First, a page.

Illustration By Denise Freitas
“This is how we always used to make wines in Argentina…Torrontés was an orange wine before it was a white wine,” explains Matías Michelini as he plunges his bare hands and tattooed forearms into a bin filled with Torrontés grapes. Foam appears around the grape skins while a posse of family members (Matías is one of four brothers, each of whom have four children) and friends mill around him. Wicker baskets filled with recently picked grapes are animatedly being poured into large vats as the teenagers foot stomp them to the sound of bachata music.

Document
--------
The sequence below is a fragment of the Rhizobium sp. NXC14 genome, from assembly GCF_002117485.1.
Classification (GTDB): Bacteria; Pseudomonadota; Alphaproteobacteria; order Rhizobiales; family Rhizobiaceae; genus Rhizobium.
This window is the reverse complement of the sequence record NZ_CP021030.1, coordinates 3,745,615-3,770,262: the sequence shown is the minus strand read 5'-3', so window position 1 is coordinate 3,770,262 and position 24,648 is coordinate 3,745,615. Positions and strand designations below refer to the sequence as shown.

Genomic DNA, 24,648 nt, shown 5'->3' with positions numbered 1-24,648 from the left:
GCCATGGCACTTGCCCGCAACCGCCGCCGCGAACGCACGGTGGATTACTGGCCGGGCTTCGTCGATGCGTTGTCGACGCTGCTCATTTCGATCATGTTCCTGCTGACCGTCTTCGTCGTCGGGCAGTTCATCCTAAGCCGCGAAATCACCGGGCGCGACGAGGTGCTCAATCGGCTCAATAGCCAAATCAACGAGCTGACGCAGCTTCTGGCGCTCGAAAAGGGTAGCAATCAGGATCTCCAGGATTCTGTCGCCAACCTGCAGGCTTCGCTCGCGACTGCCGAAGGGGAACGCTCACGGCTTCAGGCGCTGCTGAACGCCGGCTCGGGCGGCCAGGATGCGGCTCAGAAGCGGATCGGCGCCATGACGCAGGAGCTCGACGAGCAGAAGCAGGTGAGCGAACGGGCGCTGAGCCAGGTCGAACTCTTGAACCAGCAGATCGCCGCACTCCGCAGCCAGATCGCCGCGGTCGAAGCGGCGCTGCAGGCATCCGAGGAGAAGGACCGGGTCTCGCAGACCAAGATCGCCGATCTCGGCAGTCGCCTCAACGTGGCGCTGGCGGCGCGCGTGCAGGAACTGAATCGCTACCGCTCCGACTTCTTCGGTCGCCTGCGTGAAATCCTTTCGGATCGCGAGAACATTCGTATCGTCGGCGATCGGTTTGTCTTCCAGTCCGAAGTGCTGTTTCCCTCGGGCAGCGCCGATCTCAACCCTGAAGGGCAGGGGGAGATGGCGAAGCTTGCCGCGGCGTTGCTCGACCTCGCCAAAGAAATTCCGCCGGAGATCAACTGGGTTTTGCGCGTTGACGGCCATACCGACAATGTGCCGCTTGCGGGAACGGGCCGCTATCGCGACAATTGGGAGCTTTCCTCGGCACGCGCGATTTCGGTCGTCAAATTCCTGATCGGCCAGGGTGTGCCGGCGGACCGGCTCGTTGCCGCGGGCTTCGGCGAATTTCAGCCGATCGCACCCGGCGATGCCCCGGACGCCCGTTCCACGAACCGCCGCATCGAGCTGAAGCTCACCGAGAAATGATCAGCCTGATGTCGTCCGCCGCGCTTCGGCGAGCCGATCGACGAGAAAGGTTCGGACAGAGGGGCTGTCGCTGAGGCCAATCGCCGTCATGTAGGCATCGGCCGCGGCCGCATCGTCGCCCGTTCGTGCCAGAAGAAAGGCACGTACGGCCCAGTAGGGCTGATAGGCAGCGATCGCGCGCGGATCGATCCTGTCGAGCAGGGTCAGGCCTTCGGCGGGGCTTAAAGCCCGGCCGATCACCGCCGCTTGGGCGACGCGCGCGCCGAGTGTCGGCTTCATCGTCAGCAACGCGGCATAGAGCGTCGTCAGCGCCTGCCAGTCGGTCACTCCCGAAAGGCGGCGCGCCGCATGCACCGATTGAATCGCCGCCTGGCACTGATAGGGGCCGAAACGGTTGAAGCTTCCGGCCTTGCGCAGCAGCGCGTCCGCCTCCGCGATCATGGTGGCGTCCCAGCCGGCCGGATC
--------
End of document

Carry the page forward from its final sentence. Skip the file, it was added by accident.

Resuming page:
“These are family wines and handmade wines—it’s nothing new really,” says Michelini. It might be nothing new, but there’s undoubtedly a new movement underfoot in South America as winemakers bring old winemaking techniques and grape varieties back to the fore. And with them, they are bringing a wave of vibrant and juicy wines.
Not only are these traditional winemaking techniques and varieties coming back into fashion in South America, but they are also responsible for making some of the continent’s most exciting wines today.